Getting Better is Difficult

Recovering from mental illness is not easy.

Madeline Dyer
Jun 30, 2019 · 3 min read
Photo by Aliyah Jamous on Unsplash

This is one thing I’ve come to realize in the last few weeks. I’ve been in treatment for a neuropsychiatric illness. Antibodies were attacking my brain and I developed severe OCD as well as a host of neurological symptoms, such as loss of balance and poor handwriting.

I’ve been getting so much better since starting treatment. I’m in recovery. But recovery is a long process.

It’s not a thing I think I’m just going to achieve, just like that. I won’t suddenly be better and back to ‘normal’. I am always going to be vulnerable to OCD now as the neural pathways for it have formed in my brain.

I lived with severe OCD for six months, and it terrified me constantly. And it terrifies me to think I could be like it again.

I struggle writing about this fear because I don’t want it to read as if I’m terrified about not being normal (whatever ‘normal’ is). I don’t want this to harm others. We need to make society more accepting of OCD and treat it and other mental illnesses as part of normality.

But at the same time, I am scared.

I remember how bad my OCD was. I could not function. And I don’t want to be like that again.

I feel happy again now, but every now and then, I feel the shadow of my OCD. I feel it rising up and trying to take over.

I start doing my compulsions again.

And I break them as soon as I can, because the memory of what I was like motivates me so strongly as I want to stay in control. I don’t want to get lost again. I want to be myself.

I find it difficult talking about my OCD because it’s autoimmune in cause, the result of Paediatric Acute-Onset Neuropsychiatric Syndrome (PANS, which despite the name affects adults too). I don’t want it to seem like I’m saying “I went mad, but I’m better now.” I don’t want to be framing mental illness as something you need to recover from.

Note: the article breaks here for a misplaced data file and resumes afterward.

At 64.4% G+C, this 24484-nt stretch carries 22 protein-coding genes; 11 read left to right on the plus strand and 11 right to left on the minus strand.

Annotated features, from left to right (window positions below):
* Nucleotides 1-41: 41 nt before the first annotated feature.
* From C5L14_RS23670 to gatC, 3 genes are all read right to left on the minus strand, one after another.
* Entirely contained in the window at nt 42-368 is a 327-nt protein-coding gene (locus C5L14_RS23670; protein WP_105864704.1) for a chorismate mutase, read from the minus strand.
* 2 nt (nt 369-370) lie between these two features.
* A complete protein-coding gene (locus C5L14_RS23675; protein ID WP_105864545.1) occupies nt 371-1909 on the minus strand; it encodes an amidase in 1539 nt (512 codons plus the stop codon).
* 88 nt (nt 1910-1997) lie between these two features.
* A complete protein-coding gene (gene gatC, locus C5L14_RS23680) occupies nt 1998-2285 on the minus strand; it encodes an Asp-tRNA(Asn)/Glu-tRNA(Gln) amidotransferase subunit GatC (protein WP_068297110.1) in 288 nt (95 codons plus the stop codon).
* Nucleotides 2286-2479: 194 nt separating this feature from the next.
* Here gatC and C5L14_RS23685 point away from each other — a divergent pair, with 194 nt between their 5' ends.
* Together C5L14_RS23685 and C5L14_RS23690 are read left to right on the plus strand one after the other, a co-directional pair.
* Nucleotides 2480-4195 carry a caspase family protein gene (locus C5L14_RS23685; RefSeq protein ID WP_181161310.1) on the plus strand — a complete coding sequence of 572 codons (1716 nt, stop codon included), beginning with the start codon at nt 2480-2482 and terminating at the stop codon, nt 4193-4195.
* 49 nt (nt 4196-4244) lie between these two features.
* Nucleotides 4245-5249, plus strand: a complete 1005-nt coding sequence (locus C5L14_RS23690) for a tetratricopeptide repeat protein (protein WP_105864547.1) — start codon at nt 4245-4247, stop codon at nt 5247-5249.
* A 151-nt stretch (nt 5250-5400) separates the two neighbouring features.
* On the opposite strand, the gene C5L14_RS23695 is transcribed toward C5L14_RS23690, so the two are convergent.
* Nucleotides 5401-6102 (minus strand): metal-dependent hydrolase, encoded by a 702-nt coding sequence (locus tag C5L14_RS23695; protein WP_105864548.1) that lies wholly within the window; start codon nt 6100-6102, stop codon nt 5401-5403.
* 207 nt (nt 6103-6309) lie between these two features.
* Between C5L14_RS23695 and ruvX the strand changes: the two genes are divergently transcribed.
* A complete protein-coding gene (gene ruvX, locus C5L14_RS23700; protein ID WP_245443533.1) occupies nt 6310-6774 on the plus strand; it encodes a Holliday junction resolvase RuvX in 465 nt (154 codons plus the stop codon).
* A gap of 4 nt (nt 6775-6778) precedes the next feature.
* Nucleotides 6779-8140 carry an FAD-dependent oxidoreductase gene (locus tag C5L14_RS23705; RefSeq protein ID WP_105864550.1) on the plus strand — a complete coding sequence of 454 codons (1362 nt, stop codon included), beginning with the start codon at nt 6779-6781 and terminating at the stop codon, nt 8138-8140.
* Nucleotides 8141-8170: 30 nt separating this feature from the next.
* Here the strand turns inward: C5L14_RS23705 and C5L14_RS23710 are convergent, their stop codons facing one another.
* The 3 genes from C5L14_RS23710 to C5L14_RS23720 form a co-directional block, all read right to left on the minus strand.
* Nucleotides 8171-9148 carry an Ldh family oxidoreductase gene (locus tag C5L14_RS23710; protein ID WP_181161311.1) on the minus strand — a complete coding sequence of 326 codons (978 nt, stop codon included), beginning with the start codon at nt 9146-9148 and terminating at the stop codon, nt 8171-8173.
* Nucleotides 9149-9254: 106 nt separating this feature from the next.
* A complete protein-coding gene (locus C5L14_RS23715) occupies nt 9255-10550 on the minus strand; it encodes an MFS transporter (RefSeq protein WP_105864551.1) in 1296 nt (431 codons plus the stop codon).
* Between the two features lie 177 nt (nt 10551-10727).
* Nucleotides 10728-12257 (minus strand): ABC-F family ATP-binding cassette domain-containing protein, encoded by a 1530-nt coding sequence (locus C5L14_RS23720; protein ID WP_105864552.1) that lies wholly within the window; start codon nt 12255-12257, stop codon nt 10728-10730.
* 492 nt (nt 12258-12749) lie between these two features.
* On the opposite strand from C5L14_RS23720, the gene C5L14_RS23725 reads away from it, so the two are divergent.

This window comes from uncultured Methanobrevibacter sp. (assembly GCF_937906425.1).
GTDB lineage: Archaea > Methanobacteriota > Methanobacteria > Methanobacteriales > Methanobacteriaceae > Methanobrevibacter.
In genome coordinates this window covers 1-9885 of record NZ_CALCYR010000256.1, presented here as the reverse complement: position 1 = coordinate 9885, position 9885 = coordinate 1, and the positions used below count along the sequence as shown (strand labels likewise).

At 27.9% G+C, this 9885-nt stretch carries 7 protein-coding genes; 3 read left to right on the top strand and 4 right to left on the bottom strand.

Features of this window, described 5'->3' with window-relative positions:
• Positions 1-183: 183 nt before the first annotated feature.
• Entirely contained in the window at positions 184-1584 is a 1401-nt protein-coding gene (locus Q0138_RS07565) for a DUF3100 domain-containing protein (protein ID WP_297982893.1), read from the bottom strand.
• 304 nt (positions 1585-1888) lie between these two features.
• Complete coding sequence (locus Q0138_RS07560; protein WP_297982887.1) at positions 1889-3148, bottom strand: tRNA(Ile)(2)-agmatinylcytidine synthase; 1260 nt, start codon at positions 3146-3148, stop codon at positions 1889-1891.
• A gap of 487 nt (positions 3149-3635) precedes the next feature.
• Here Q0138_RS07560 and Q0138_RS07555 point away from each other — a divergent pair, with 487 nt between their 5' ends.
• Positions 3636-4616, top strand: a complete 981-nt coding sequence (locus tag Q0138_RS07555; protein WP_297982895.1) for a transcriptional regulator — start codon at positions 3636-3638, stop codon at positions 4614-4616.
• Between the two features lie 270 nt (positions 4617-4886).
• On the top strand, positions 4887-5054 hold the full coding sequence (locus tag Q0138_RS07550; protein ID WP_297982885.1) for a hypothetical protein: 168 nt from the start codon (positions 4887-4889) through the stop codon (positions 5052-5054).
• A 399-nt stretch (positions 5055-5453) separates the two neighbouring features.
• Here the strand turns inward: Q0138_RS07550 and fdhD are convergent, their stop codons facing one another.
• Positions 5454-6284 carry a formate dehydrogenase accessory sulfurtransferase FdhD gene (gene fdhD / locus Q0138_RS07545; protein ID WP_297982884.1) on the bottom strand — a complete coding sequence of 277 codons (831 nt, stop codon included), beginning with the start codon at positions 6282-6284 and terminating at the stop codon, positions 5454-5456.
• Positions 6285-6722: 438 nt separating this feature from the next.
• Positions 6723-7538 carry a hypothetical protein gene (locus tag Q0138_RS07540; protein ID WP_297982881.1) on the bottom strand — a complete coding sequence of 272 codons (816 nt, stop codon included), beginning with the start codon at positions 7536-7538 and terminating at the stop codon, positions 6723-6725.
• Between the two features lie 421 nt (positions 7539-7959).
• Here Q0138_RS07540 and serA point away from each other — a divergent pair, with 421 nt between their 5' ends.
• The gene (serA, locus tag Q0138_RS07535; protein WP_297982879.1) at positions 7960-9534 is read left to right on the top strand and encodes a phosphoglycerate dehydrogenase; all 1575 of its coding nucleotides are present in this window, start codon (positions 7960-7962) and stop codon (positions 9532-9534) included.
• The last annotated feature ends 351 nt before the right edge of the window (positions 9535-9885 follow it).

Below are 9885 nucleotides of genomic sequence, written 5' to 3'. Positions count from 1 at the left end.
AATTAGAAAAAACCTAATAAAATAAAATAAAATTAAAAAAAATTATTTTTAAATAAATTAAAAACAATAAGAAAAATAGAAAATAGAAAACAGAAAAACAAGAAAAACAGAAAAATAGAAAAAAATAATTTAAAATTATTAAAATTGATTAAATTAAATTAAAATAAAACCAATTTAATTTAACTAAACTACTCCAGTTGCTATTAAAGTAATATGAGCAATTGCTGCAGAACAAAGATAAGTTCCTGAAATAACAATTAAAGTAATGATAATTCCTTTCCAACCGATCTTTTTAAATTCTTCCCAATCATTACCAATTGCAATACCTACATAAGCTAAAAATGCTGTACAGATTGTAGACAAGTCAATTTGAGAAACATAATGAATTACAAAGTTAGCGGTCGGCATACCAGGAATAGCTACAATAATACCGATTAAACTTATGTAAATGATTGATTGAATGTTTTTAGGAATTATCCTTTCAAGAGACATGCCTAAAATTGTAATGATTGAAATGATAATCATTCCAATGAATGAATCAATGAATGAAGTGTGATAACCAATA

But the thing is, I needed to recover from PANS. I needed to get treatment because my OCD was caused by brain inflammation. Without treatment for the inflammation, it would’ve just got worse. People have even died from PANS and other brain encephalitis conditions.

Talking about my OCD is therefore tricky, and talking about my recovery and my fears is even trickier, but I should still be allowed to talk about my experiences of mental illness, even if they were neurological and autoimmune in cause.

I still experienced severe OCD.

I was still terrified.

It shouldn’t matter what the cause of it was, it shouldn’t change the validity of my experiences or mean that my OCD wasn’t real.

Because it was.

And getting better is something that I’m finding difficult. Recovery isn’t easy, and I want to be able to talk about it.

Madeline Dyer is a young adult novelist. She also writes personal essays on topics such as mental health, disability, and neuropsychiatry. You can follow her on Twitter and Instagram @MadelineDyerUK and visit her website www.MadelineDyer.co.uk. If you’d like to keep up to date with her writing, you can follow her on Facebook for both her novels and her personal essays.

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